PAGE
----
Read this sentence from “The Gift of the Magi” and answer the question. Jim stopped inside the door, as immovable as a setter at the scent of quail. What does the reader MOST infer from...

Read this sentence from “The Gift of the Magi” and answer the question.

Jim stopped inside the door, as immovable as a setter at the scent of quail.

What does the reader MOST infer from Jim’s reaction?

Expert Answers
William Delaney eNotes educator| Certified Educator

Jim stops frozen in his tracks. His reaction is probably that he thinks he may have entered the wrong apartment by mistake. He doesn't even recognize his wife at first. He thinks he is looking at a stranger, and he doesn't understand what this strange woman is doing in his apartment and what has become of Della. Della was expecting a strong reaction from her husband when he saw her without her long hair--but she didn't know what kind of reaction to expect. Jim's reaction is completely outside the bounds of anything she might have expected because she can't really see herself as another person might see her. She has already become familiar with her new appearance, since she has spent hours looking at herself in the mirror and trying to do something with her short remaining hair.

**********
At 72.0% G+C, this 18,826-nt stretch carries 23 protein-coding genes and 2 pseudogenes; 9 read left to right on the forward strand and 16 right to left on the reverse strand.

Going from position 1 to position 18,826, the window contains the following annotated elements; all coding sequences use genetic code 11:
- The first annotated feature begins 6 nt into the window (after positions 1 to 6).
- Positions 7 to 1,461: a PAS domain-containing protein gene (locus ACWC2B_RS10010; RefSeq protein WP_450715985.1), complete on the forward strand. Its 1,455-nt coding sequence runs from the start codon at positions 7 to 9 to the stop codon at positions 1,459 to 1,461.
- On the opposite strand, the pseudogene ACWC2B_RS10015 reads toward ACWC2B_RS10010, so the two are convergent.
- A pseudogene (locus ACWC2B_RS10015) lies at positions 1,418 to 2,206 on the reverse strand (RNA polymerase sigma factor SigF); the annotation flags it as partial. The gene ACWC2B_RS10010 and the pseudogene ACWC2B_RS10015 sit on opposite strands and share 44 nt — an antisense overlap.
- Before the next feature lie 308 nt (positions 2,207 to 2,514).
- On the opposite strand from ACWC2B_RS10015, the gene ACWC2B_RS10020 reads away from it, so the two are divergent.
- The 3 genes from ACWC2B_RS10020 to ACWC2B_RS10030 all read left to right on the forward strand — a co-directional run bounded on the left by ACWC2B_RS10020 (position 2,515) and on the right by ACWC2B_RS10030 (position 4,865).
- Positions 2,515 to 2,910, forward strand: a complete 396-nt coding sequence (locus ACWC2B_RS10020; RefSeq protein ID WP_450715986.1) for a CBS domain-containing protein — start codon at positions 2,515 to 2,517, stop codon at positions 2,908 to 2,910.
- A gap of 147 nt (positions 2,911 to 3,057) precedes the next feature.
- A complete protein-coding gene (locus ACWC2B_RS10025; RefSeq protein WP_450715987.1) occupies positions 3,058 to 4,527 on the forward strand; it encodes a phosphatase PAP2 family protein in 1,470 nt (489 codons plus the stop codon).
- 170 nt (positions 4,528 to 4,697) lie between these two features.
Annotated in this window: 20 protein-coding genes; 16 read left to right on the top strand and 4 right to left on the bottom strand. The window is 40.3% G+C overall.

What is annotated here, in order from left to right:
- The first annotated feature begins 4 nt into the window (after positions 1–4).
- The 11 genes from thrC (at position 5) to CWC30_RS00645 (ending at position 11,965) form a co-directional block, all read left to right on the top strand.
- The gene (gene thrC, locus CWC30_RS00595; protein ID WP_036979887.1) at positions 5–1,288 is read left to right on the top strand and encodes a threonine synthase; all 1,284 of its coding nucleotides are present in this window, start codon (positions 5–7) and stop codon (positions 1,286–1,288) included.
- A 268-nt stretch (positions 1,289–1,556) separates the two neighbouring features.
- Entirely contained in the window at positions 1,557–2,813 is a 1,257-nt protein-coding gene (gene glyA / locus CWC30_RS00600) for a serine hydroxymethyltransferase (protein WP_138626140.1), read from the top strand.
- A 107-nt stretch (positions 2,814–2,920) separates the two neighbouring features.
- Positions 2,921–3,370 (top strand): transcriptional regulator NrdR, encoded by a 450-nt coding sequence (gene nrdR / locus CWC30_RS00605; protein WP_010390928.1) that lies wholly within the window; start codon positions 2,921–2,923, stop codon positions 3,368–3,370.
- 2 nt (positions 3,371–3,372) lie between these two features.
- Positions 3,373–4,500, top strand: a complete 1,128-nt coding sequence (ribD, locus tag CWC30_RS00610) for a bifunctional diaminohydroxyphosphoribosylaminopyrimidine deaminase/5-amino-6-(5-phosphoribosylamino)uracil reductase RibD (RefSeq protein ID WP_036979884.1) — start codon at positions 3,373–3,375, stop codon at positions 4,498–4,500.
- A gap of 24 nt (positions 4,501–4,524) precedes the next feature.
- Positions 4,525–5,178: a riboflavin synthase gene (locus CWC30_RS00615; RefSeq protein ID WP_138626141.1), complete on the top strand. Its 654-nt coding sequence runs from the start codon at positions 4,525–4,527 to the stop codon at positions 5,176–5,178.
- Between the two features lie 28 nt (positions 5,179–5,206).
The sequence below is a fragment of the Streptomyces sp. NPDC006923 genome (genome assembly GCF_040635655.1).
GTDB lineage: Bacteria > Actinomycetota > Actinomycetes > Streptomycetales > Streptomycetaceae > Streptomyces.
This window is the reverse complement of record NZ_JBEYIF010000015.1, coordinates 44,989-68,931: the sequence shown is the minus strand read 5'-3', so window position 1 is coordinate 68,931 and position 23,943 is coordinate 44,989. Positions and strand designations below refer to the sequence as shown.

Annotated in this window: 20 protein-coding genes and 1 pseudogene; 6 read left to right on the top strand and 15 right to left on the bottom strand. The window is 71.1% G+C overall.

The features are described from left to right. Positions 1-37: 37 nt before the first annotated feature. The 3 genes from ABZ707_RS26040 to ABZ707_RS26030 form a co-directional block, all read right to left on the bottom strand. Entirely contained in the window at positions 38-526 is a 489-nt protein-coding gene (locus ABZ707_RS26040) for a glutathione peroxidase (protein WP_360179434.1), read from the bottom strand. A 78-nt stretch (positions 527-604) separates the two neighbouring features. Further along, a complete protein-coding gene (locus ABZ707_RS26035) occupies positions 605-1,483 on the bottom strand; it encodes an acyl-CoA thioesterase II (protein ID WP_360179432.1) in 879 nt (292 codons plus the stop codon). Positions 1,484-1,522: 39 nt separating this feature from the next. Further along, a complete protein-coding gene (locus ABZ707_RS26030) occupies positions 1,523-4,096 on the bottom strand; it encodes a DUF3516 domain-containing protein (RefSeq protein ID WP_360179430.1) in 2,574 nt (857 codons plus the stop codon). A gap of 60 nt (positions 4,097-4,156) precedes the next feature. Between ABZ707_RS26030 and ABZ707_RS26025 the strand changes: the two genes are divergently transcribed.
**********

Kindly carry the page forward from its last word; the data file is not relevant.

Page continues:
Jim's reaction shows the enormous change that has taken place in Della's appearance. He is, of course, used to coming home every night and seeing the same young woman with the same long hair. This is actually the first time that the reader gets a full realization of how different Della must look. Jim's reaction would not be one of surprise, shock, astonishment, dismay, or any such emotions. It would be one of complete disorientation. Where am I? How did I get in here? Who is this woman? What is she thinking? Is she going to scream for help? This is because he expected to see one familiar woman and sees a complete stranger. The transformation was so radical because women wore their hair so long in those days. 

So now Della's beautiful hair fell about her, rippling and shining like a cascade of brown waters. It reached below her knee and made itself almost a garment for her.

Then his own wife gradually comes into focus in his brain with her new look. O. Henry has done a masterful job of describing Jim's reaction. The reader, like Della, didn't know what to expect of Jim when he saw her. O. Henry hit upon exactly the right reaction of disorientation. Jim was not expecting anything new. Jim's reaction is funny and was intended to be funny.